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A Long Way From Chicago

A Long Way From Chicago

A Novel in Stories

Book - 1998 | First edition
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A boy recounts his annual summer trips to rural Illinois with his sister during the Great Depression to visit their larger-than-life grandmother.
Publisher: New York : Dial Books for Young Readers, [1998]
Edition: First edition
Copyright Date: ©1998
ISBN: 9780803722903
Call Number: j PECK
Characteristics: 148 pages ; 22 cm


From Library Staff

A boy recounts his annual summer trips to rural Illinois with his sister during the Great Depression to visit their larger-than-life grandmother. (gr 5 - 8)

Grandma Dowdel is not a good influence--and that's one good reason why Joey likes visiting her. Each August, from 1929 to 1935, he and his younger sister travel by train from Al Capone's Chicago to spend a week with Grandma in her scrappy small Illinois town.
(4th -6th graders)

Each summer during the Great Depression, Joey and Mary Alice visit their outrageous grandmother in rural Illinois.

From the critics

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Edwamau May 19, 2020

This Newbery Honor title is a fun historical fiction read. Recommended for children ages 8-12 but adults would find it enjoyable too.

Feb 11, 2019

Great book for any age , you don't have to be a kid to enjoy the humor and antics , especially of Grandma Dowdell . What she doesn't think of that woman ! Just good heart warming stories of her and her Grandkid's escapades .

Lovestoread5 Jul 22, 2018

Fabulous writing, and i love Grandma. I wish there were more clever thinking people like her in the world. Mary Alice and Joe certainly learn a lot from her in so many ways; for example, compassion for others, not letting others get the best of you, sweet revenge, pranking, and lots more!

SPPL_Joey Jul 02, 2018

The first story, “Shotgun Cheatham’s Last Night Above Ground,” was stellar: funny, surprising, well-structured, well-written. The rest were all good too, but if you're just going to read one, make it the first.

DBRL_KrisA Dec 30, 2017

A pretty short book, basically a series of adventures that Joey and Mary Alice have with their grandmother in her small town. Reads like a collection of short stories, each one lasting only about ten pages. Grandma is a smart cookie, and she and the kids get the best of the no-good sheriff, the snooty banker's wife, and various other small-town villains.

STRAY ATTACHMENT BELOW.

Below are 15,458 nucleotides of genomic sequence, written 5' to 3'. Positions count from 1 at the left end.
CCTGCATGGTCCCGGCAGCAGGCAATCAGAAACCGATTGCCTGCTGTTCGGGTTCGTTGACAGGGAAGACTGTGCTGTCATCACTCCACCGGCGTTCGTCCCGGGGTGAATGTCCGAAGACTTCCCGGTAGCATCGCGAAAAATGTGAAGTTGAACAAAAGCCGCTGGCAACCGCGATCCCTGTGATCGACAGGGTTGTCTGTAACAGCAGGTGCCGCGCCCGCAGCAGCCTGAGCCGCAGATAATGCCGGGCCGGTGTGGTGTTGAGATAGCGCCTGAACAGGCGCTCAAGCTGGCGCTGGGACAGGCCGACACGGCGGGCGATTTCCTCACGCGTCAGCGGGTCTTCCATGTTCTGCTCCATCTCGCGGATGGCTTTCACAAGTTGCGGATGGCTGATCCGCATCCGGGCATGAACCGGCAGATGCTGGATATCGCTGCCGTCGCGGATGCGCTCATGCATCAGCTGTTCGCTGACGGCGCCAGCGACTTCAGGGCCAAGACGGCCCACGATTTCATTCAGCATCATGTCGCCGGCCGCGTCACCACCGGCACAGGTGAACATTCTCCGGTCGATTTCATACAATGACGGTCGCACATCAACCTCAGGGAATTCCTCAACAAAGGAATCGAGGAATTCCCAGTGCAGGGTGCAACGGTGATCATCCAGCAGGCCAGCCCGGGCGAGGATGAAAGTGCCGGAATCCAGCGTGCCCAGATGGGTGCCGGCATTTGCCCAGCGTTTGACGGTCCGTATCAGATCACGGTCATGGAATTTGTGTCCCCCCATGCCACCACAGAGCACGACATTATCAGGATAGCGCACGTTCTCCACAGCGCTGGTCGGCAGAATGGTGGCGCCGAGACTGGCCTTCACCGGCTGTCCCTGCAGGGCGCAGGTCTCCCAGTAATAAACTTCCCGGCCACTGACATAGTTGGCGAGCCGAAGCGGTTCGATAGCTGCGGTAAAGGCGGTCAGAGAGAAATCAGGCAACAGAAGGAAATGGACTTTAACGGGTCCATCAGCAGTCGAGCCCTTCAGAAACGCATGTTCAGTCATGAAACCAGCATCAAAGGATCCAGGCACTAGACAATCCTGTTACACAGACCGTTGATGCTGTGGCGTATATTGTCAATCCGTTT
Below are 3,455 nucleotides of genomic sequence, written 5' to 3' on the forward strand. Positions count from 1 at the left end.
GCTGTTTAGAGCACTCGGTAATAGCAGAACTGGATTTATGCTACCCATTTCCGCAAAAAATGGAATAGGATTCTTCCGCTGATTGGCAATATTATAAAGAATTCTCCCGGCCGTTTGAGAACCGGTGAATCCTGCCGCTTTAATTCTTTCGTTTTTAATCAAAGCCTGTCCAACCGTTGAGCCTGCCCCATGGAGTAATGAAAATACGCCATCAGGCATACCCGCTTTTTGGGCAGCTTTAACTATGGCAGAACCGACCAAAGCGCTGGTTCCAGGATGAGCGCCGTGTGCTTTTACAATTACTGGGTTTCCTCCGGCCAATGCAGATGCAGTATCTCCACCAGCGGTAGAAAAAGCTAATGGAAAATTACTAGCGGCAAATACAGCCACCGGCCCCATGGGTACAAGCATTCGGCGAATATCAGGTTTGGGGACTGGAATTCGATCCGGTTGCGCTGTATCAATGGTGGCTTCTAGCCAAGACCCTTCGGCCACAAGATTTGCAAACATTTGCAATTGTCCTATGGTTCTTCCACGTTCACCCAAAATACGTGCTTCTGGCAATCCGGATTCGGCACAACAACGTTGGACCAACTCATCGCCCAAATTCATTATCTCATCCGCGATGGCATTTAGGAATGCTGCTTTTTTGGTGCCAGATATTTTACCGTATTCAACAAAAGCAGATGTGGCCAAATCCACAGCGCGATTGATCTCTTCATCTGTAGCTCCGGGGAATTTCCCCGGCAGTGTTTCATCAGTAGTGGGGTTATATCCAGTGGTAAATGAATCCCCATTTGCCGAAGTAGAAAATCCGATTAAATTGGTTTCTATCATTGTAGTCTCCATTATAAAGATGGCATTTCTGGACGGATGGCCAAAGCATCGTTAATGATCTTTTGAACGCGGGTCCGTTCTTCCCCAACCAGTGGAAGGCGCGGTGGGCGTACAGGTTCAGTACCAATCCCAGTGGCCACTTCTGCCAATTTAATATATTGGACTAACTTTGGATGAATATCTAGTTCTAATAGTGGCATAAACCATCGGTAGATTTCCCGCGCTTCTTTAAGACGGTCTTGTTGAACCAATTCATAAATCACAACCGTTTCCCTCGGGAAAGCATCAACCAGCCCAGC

jclterrib Feb 09, 2017

Truly a fan of the one and only Grandma Dowdel!

Jul 04, 2016

Great writing: prose is tight, language expressive, and lots of humor. Enjoyable even for an adult. History is referenced.

Sep 19, 2015

This book is really good! Richard Peck did a great job at making the characters come to life, especially with Grandma Dowdel. The good writing style and theme made this book a great read. Also, the ending was very emotional, or at least in my opinion (the very ending).

Nov 27, 2013


sassaman Sep 09, 2011

I it a very good book for kids. It is very informal about the characters which really made you feel like you are in the book which is great.

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sassaman Sep 09, 2011

sassaman thinks this title is suitable for between the ages of 9 and 12

lms Apr 30, 2008

lms thinks this title is suitable for


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lms Apr 30, 2008

"A rollicking celebration of an eccentric grandmothers childhood memories. Set in the 1930s, the book follows Joe and Mary Alice Dowel as they make an annual August trek to visit their grandmother who lives in a sleepy Illnois town somewhere in Chicago and St. Louis.Grandma Dowel takes matters into her own hands to intimidate a banker who won't control his unruly sons, and forces the bank to rescind a foreclosure on an elderly house. Readers will be eager to join the Grandma, Joey, and Mary Alice on such escapades as preparing an impressive funeral for Cheatham, catching fish from a stolen boat and arranging the elopement of Vandalia Eubanks and Stibbs." (Novelist Reviews)


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